Pumpkins post Halloween

What to do with your leftover pumpkins after enjoying them over Halloween? It’s a question I’m sure a lot of you are currently asking yourself and there is a variety of ways to dispose of your pumpkins.

Each year about 39.9 million pumpkins are bought for decorating. Yet many will be carved and not cooked. Around 22 million pumpkins will go to waste this year and that’s around £32 million worth of edible food.

So, I wanted to shine a light on a few helpful food ideas to prevent them going to waste! Pumpkins are cheap, nutritious and can be cooked in a variety of ways. Carving pumpkins are still perfectly edible and can be used for soups, stews, curries or pumpkin pie. Another option is blending up the flesh in a food processor and making a homemade pumpkin spice latte. Just add coffee, milk, cinnamon, ginger and nutmeg. It’s only the stalk that isn’t edible. The rest can even be frozen if it’s not cooked immediately after Halloween. 

A Variety of animals can eat pumpkins, so take them outside after they’ve had their Halloween use. Wildlife such as squirrels, birds, foxes and maybe even badgers all will enjoy your leftover pumpkins.

Here at Wingham we have lots of animals that are partial to a bit of pumpkin. The Tapirs, porcupines, pigs, goats and wallabies probably favour the pumpkins the most on the Mammal section. There are some animals that won’t really eat pumpkins. However, they can still prove to be useful as we can give it to them as a form of enrichment. It’s always good fun to see what they make of it especially with animals like our big cats.

With the harsher winter weather on its way, it’s a great time to provide additional food to your garden wildlife. It can take a few weeks for a pumpkin to start rotting. So, when it does you can compost it or bury it. All kinds of insects and worms can benefit from the nutrients of pumpkins, and this can make the soil more fertile.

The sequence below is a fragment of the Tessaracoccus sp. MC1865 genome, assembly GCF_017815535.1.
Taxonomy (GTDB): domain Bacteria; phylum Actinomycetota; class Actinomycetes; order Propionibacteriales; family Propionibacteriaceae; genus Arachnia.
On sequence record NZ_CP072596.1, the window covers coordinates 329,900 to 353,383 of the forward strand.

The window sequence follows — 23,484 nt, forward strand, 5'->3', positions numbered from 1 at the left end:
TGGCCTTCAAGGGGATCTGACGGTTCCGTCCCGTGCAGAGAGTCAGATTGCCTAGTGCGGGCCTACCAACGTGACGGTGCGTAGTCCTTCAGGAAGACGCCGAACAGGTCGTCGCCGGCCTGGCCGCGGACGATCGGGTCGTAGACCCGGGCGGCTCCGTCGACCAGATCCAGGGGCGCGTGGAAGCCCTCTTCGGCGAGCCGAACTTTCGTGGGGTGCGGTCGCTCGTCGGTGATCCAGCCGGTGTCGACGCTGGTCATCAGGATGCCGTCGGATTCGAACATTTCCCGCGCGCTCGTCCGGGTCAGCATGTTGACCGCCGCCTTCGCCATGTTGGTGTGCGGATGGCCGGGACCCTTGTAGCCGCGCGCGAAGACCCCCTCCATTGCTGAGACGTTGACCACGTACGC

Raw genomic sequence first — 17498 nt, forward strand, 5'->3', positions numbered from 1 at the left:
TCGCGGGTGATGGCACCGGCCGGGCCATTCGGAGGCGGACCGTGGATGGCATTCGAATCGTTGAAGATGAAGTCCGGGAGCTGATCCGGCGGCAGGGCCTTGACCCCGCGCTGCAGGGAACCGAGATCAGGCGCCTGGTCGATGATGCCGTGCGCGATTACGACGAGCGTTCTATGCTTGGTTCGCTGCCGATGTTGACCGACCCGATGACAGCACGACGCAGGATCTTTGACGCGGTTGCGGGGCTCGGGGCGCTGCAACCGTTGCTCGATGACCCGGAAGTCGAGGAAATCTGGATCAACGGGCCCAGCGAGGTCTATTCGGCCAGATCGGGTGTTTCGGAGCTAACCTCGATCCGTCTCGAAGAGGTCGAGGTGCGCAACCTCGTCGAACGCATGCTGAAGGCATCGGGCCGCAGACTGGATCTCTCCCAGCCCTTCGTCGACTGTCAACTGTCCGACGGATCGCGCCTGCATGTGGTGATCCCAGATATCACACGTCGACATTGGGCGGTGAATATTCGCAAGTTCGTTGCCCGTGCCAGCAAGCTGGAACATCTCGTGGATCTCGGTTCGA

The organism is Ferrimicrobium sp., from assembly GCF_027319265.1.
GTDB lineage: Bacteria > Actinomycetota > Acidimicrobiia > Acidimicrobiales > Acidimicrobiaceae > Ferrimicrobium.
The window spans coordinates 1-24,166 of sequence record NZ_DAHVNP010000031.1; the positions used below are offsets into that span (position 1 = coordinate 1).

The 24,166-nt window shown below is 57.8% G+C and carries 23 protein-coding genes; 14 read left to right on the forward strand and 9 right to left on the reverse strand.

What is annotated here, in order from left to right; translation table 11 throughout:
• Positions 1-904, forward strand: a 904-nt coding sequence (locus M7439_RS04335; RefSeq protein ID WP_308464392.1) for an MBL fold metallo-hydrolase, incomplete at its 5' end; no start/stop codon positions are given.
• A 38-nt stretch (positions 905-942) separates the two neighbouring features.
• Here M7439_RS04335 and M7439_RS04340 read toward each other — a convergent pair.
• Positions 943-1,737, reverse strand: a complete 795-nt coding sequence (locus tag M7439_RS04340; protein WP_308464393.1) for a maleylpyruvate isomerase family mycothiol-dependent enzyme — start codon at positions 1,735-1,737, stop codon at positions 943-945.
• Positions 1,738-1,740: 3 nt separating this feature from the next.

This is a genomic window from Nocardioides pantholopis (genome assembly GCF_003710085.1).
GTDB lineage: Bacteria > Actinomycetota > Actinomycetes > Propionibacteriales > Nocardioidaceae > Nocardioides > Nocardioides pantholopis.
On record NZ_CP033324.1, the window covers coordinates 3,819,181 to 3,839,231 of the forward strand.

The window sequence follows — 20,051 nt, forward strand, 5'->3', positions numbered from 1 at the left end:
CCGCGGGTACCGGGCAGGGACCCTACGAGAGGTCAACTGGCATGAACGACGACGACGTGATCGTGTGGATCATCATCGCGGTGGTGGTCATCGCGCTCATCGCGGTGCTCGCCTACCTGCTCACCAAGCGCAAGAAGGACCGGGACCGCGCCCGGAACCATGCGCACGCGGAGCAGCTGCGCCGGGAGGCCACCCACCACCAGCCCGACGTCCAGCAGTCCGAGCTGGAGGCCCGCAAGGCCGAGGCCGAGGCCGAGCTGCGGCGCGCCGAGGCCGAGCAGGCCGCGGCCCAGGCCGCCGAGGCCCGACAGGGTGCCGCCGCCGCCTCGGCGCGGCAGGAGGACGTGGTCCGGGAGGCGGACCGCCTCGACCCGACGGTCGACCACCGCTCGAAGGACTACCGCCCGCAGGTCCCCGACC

While pumpkin isn’t toxic to hedgehogs, it isn’t very healthy for them. Hedgehogs are prone to diarrhoea when they eat pumpkins thanks to the amount of fibre within them. This can lead to dehydration. To keep our hedgehogs safe make sure the leftovers are out of reach and put high up onto bird tables or feeders. Now that you know your Halloween pumpkins are safe for most wildlife, you can start preparing the leftovers for your local garden visitors. 

While you can leave a whole carved pumpkin out but it’s best to cut it up once you’re done with it into smaller chunks so it’s easier to eat. However, when leaving them out for wildlife always remember to remove any candles or accessories, especially small objects that could get lodged in an animal’s throat and any areas with melted wax.

Protecting wildlife on Bonfire Night

With more bonfires being lit in our gardens and November 5th events coming up, we must consider the impact on our garden wildlife. Particularly on hedgehogs and toads.

November is a key hibernation month for many species. Therefore a large pile of garden waste poses the perfect dry habitat for a winter sleep. Many gardeners pile up waste over the course of a few weeks and then set fire to it on Bonfire Night. This can be devastating for hedgehogs and other wildlife caught inside.

If you do find a hedgehog amongst any piles, then I suggest picking it up with gardening gloves along with any nesting material it may have been sitting in and then transfer it into a cardboard box lined with newspaper. Relocate the box to a safe location that is far from any fires or wait until the bonfire is over. Dampen down the fire site with water before releasing the hedgehog under a bush or a log pile. 

If you’ve been piling garden waste up for a few weeks, there’s a good chance wildlife will be using it. This can include anything from ladybirds, centipedes and other invertebrates to amphibians and small mammals, such as hedgehogs. By simply taking apart and rebuilding your bonfire on the day you light it, you can potentially save lives. Insects are less noticeable than amphibians and mammals, so it’s worth shaking bits of garden waste to dislodge insects from the material.

I hope this has inspired you and have a great weekend of celebrations.

About Matt - Head keeper